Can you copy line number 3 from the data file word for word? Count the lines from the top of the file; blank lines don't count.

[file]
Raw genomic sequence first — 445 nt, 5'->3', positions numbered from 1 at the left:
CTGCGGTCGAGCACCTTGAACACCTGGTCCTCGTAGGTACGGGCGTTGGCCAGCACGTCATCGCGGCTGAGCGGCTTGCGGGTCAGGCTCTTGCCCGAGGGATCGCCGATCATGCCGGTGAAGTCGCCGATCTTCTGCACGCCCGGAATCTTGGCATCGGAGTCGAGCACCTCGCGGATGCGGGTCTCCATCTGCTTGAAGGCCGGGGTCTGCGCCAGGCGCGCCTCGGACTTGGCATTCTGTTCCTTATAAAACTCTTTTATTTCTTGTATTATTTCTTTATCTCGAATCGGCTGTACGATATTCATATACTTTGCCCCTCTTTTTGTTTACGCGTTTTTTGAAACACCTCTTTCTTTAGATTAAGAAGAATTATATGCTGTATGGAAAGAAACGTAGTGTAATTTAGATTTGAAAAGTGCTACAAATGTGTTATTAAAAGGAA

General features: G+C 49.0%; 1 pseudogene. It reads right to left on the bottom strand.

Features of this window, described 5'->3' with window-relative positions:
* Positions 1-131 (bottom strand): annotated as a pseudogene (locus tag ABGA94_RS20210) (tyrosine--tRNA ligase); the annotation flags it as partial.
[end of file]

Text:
General features: G+C 49.0%; 1 pseudogene. It reads right to left on the bottom strand.